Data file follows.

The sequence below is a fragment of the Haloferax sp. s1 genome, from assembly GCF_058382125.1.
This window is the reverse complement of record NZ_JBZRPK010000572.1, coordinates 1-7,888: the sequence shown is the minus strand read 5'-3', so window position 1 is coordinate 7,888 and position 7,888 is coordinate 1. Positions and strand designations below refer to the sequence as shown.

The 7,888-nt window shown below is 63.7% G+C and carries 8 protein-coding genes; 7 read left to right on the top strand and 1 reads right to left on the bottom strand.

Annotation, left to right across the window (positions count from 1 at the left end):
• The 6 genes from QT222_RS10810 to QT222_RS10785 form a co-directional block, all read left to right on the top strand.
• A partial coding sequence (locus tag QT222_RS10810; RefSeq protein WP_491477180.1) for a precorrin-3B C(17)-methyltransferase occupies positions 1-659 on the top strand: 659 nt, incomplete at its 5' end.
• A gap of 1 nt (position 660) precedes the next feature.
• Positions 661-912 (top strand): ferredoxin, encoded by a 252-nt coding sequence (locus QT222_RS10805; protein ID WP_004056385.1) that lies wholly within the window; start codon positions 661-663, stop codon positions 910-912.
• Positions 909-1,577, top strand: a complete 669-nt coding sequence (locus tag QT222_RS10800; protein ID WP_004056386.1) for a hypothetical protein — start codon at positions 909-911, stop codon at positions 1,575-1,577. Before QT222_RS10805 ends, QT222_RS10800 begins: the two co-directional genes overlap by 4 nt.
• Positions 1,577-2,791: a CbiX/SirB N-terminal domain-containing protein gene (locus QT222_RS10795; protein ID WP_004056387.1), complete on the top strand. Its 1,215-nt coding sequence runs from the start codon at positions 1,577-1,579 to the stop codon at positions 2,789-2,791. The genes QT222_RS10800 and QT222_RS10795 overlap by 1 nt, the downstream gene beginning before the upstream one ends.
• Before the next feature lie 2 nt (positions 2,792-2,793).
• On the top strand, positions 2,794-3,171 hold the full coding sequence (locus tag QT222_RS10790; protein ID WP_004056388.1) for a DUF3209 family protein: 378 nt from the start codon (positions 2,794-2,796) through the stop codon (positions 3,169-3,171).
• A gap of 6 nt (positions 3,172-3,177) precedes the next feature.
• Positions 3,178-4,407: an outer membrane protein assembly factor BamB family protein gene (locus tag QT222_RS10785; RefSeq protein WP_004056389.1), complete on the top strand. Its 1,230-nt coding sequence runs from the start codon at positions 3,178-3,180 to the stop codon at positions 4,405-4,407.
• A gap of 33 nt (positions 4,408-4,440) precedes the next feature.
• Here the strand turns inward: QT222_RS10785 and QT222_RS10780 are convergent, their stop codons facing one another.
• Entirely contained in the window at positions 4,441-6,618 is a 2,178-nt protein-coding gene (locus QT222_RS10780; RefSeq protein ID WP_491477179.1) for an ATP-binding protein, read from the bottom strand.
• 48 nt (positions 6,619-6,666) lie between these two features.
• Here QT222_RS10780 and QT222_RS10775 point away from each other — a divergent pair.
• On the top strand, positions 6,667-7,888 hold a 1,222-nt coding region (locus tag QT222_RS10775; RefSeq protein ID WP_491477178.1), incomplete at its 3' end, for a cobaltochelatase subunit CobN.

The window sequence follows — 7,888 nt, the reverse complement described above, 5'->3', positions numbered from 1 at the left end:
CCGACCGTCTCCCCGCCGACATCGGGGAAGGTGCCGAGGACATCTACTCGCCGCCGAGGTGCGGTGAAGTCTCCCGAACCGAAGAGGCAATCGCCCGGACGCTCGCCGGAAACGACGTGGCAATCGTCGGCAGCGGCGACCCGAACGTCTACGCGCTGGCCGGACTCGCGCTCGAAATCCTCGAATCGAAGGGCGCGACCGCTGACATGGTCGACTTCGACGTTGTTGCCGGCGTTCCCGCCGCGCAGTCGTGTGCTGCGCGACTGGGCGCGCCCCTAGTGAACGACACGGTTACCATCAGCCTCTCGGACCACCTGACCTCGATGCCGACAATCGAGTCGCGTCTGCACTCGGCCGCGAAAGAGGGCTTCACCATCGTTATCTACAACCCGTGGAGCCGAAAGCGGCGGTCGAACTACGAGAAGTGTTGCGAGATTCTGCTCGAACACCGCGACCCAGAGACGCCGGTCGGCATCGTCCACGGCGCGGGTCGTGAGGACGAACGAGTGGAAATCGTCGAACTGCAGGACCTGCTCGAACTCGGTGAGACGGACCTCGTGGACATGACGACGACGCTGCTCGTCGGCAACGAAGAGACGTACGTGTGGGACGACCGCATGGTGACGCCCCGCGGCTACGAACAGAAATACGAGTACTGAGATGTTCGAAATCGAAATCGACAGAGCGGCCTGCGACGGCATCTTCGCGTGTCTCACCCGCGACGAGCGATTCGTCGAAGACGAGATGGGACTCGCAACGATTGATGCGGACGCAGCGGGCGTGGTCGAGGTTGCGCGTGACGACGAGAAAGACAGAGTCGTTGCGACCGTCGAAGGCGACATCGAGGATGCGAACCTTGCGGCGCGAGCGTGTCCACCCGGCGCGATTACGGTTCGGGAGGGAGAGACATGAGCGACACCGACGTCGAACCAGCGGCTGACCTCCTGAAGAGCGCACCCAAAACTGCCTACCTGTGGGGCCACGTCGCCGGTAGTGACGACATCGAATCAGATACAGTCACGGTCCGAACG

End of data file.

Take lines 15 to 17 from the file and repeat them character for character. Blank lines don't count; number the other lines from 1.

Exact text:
• A gap of 33 nt (positions 4,408-4,440) precedes the next feature.
• Here the strand turns inward: QT222_RS10785 and QT222_RS10780 are convergent, their stop codons facing one another.
• Entirely contained in the window at positions 4,441-6,618 is a 2,178-nt protein-coding gene (locus QT222_RS10780; RefSeq protein ID WP_491477179.1) for an ATP-binding protein, read from the bottom strand.